By Rafael Sternbach ’12
Ivy Meeropol’s Heir to an Execution was a fascinating take on one of the most debated moments in the twentieth century, the trial of Julius and Ethel Rosenberg. Because of her familial perspective, I was originally skeptical about the contents of this documentary. Chances are, I thought, she’ll just make a very weak case for why her grandparents weren’t spies, and what monsters the US government is for executing them.
So walking in with that attitude, I was very much pleased when the film goes in a completely different direction. It deals with the fall out, the pressure that the Rosenberg/Meeropol/Roberts family had to deal with in the decades since then. In fact Ivy at one point even acknowledges with certainty that Julius, at the very least, was passing secrets (whether it was of an atomic nature is still very much up for debate) to the Soviets. So this candor was refreshing.
Throughout the film I kept noticing how familiar it all seemed. Of course I knew the story of the Rosenbergs quite well, and this family side of it was one I had not seen, yet still I felt like I knew these characters. Turns out I sort of do. The Meeropols now live in Northampton, MA my hometown. If Julius’s codename in the Venona documents was Liberal, the town his son moved to should be Uncomfortably Liberal.
So parts of the movie were filmed in my town, and I’ve been to events that the Meeropols have also attended. I had no idea I had such a close connection to them. My neighbor for whom I occasionally babysit for is even friends with them.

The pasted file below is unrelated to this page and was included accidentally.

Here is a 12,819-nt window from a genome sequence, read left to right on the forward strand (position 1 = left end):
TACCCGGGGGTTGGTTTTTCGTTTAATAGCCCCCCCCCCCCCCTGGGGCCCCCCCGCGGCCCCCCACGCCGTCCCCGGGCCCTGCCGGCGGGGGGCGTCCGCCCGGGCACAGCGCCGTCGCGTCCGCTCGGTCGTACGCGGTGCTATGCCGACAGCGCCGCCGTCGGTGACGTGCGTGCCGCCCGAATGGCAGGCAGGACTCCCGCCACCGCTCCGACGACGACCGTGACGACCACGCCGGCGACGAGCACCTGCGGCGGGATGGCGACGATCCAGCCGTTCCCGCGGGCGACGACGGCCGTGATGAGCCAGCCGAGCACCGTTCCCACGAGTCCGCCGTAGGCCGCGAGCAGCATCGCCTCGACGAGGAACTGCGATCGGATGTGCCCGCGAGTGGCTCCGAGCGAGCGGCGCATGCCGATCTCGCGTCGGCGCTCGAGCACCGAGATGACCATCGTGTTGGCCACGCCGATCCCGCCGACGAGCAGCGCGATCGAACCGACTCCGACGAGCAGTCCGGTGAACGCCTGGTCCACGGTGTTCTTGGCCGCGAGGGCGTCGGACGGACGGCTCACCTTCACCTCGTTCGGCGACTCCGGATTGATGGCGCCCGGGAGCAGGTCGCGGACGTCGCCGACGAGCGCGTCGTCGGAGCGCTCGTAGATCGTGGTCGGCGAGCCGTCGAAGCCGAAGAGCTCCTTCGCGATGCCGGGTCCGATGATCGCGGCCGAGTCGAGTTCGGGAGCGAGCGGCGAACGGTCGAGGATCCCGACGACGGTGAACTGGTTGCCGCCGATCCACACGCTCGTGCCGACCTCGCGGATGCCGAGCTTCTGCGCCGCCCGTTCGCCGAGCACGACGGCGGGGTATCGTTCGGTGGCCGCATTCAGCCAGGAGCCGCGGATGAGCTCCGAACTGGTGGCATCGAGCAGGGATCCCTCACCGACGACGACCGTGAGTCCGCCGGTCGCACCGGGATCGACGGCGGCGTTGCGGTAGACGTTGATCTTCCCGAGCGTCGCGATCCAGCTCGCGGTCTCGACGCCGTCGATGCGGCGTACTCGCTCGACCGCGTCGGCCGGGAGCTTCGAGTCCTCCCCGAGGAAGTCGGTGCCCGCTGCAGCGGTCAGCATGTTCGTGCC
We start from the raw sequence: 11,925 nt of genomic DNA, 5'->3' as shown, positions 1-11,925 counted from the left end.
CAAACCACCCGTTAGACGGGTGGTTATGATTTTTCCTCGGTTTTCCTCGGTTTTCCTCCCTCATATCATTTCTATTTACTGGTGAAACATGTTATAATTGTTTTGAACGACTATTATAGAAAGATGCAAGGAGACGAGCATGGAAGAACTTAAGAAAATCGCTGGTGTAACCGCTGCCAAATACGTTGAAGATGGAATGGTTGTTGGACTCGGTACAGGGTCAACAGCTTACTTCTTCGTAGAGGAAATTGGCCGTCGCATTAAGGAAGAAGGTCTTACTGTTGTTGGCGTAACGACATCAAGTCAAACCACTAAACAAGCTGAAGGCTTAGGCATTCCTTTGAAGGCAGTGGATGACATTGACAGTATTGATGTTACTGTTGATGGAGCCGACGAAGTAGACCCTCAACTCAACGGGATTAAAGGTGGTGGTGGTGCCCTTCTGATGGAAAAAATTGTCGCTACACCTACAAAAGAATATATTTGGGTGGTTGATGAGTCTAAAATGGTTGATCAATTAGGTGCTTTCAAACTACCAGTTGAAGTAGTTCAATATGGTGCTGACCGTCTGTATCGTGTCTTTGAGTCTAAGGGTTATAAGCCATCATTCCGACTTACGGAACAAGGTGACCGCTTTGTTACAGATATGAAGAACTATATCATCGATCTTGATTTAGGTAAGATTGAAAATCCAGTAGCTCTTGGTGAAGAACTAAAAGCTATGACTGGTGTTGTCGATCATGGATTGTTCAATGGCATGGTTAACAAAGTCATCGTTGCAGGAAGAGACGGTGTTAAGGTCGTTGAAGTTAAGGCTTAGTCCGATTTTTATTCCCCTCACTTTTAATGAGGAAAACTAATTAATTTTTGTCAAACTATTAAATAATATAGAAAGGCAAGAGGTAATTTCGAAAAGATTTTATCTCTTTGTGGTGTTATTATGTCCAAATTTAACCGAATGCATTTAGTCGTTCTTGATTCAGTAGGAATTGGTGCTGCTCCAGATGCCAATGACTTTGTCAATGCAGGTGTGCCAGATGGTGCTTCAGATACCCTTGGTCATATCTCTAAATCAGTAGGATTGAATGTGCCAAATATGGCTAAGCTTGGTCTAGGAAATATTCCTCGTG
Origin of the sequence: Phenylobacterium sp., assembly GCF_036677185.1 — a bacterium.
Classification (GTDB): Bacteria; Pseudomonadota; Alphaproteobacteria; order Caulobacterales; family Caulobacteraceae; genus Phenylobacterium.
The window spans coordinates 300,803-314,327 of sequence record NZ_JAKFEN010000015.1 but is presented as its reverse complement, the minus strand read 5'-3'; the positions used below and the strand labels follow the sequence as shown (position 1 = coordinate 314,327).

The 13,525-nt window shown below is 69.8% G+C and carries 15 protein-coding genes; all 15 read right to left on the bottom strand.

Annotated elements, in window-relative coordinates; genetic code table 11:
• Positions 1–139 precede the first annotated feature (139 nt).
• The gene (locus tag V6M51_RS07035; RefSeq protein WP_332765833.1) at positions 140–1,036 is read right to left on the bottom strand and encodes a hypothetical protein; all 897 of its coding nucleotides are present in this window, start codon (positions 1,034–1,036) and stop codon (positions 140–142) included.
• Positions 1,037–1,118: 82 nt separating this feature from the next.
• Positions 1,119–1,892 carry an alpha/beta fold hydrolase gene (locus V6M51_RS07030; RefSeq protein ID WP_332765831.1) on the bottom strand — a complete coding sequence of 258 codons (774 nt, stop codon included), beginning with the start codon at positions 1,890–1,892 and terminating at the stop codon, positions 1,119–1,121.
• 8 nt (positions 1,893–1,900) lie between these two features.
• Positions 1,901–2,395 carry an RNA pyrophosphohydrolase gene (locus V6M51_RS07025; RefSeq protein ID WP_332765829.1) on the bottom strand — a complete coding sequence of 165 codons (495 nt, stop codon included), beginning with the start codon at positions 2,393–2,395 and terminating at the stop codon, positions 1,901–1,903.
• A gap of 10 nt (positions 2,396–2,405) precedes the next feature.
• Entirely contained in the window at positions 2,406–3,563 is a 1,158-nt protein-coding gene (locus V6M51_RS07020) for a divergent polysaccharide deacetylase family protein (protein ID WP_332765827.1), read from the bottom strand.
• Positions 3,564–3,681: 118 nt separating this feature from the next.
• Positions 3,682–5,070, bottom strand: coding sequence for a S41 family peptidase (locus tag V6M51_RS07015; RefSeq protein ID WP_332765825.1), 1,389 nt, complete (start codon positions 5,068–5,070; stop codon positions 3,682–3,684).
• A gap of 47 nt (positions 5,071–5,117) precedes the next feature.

The last thing I wanted to comment on was the experience for Robert and Michael of becoming famous overnight. During the 1950s they were the most famous orphans since Oliver Twist. Having been thrust into this spotlight as children, I think the thing I was most surprised about was the comfort they have in it. Ivy of course created this documentary, yet her mother is also an author, as is her father. Having the history that they do, I am very surprised Robert et al
did not want to immediately sink back into obscurity. Its not as if they were lobbying for their name on Hollywood Boulevard but they are certainly still public figures. If this Rosenberg case had happened in a different country it is entirely possible that Robert and Michael would have also lost their citizenship, to be sent to Russia or elsewhere. But of course they were innocent children. As a citizen, Robert Meeropol has used the rights granted by that citizenship to unceasingly question the government. Sure he has a historical bone to pick, and every reason to be skeptical….I only wish he would do it a little further down the road from me.